I am due to have breast augmentation in less than 2 days and I haven't stopped smoking cigarettes. Is that really bad?

Doctor Answers 21

Smoking Cessation & Surgery

Most patients are aware that smoking is a major risk factor of heart and respiratory diseases, as well as several types of cancer.  However, many patients are not aware that smoking leads to poorer outcomes from surgery. Because smoking can greatly impair your ability to heal, it is very important to stop smoking preoperatively and continue cessation after surgery as well. Smoking causes vasoconstriction and damages blood vessels which leads to decreased blood flow to tissues. Decreased blood flow and oxygenation of tissues then leads to poor wound healing. A poorly healed wound especially in the context of a breast implant can also increase the chance of infection. Overall, smokers have a higher rate of complications than non-smokers. It is important to be nicotine and smoke-free for at least 6 weeks prior to your surgery to prevent postoperative complications. Consult your board-certified plastic surgeon regarding the risks associated with smoking and surgery. Good luck with your body makeover!

Smoking Before Surgery

Dear pam131280, The body will always heal better if you have been off of your smoking habit for at least a week. It is not so much the nicotine; it’s the carbon monoxide that wrecks havoc on the circulation. In general, breast augmentation will not be that terribly impacted by smoking because there is not a disarrangement of the circulatory flow. However, the breast reduction or breast lift with smoking usually spells disaster with poor wound healing. I hope this has been helpful. Robert D. Wilcox, MD

Robert D. Wilcox, MD
Dallas Plastic Surgeon
4.1 out of 5 stars 13 reviews

Smoking Pre Op

You need to discuss this with your operating Plastic Surgeon. Smoking decreases circulation and your ability to heal could be impaired. They may or may  not wish to proceed with the surgery and you will need to understand that your risk of complication is higher. A smoker’s compromised immune system leads to a rate of post-operative wound infection that is six times higher than non-smokers.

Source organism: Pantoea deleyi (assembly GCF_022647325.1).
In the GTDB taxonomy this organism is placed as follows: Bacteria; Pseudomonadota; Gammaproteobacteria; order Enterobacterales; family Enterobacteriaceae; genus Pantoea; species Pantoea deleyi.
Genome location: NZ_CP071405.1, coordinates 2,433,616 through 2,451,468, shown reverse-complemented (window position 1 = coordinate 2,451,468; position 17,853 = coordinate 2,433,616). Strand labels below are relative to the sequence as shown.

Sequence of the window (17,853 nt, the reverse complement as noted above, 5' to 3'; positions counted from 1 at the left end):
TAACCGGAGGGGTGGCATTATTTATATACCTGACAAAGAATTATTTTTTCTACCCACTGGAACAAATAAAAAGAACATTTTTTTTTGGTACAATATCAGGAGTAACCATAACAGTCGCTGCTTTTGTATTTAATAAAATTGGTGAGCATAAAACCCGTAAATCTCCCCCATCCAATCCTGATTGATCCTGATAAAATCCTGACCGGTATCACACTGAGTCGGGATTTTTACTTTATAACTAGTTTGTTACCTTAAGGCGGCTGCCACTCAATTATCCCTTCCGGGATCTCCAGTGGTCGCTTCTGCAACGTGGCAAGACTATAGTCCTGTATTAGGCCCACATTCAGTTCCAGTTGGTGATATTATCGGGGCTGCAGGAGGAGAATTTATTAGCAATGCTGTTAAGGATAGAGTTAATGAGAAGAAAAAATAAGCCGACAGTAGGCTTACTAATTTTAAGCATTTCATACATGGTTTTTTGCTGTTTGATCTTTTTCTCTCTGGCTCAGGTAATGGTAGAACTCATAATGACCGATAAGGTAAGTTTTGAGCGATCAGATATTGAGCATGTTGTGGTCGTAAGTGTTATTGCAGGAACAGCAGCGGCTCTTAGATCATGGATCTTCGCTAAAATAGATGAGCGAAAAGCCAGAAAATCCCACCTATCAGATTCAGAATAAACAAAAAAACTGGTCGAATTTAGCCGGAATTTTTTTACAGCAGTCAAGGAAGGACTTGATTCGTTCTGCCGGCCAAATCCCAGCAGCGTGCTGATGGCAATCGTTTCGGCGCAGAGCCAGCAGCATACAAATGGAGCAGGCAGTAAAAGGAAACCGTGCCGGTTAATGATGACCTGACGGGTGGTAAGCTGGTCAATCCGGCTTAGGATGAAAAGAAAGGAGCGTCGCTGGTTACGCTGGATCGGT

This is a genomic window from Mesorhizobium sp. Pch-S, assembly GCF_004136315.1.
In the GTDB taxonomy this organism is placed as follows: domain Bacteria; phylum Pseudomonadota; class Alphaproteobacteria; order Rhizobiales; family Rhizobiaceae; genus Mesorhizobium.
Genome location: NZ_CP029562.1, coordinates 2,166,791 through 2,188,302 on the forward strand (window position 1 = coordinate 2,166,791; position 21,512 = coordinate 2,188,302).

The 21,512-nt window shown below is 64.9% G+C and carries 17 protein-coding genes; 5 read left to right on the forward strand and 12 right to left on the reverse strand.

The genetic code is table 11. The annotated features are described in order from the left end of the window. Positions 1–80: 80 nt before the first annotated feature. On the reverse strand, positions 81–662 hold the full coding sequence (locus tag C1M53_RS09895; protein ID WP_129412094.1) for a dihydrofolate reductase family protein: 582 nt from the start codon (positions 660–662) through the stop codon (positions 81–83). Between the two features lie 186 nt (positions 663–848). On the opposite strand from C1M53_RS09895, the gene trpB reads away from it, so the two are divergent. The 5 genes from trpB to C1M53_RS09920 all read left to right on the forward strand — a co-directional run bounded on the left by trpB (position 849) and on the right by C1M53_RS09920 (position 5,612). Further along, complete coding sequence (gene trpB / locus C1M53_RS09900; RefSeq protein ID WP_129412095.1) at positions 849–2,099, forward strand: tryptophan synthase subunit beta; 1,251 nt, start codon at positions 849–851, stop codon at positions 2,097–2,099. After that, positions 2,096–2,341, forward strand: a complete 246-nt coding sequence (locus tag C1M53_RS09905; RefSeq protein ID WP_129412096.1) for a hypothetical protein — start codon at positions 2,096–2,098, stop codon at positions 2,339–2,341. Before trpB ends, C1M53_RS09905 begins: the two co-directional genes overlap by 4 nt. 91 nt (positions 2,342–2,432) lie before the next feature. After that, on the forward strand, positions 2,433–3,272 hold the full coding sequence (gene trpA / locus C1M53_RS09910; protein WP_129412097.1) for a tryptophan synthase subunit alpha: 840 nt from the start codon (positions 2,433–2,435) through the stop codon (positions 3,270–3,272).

All the best

I am due to have breast augmentation in less than 2 days and I haven't stopped smoking cigarettes. Is that really bad?

Any amount of nicotine will decrease the amount of blood flow to the tissue.  When having surgery, the decreased blood flow, and thereby less oxygen to the tissue, can leave you with delayed healing and possible tissue death. Talk with your plastic surgeon about this.  If you are having a lift with your augmentation, definitely postpone your surgery until you are off all forms of nicotine for 2 months.  Best wishes.

Jeanette Padgett, MD, FACS
Oklahoma City Plastic Surgeon
5.0 out of 5 stars 9 reviews

Smoking and surgery, some advices:

Thanks for the question. In my practice I recommend to stop smoking at least 1 month before the procedure and to keep without smoking for 2 months. Kind regards,Dr. Emmanuel Mallol.-

Emmanuel Mallol Cotes, MD
Dominican Republic Plastic Surgeon
4.7 out of 5 stars 147 reviews

Smoking before breast augmentation

Thank you for your question.  I advise my patients to stop smoking at least 2-3 weeks prior to having their procedure. There can be delayed wound healing resulting in unsightly scarring, skin loss, and potential nipple loss necessitating skin grafting. There can be infection around the implant requiring its removal. In all cases of patients exposed to smoke or directly smoking, wounds do not heal within the expected time frame. Wound healing can be prolonged, as long as 3-4 months. STOP NOW.  And please be honest with your plastic surgeon and staff if they ask.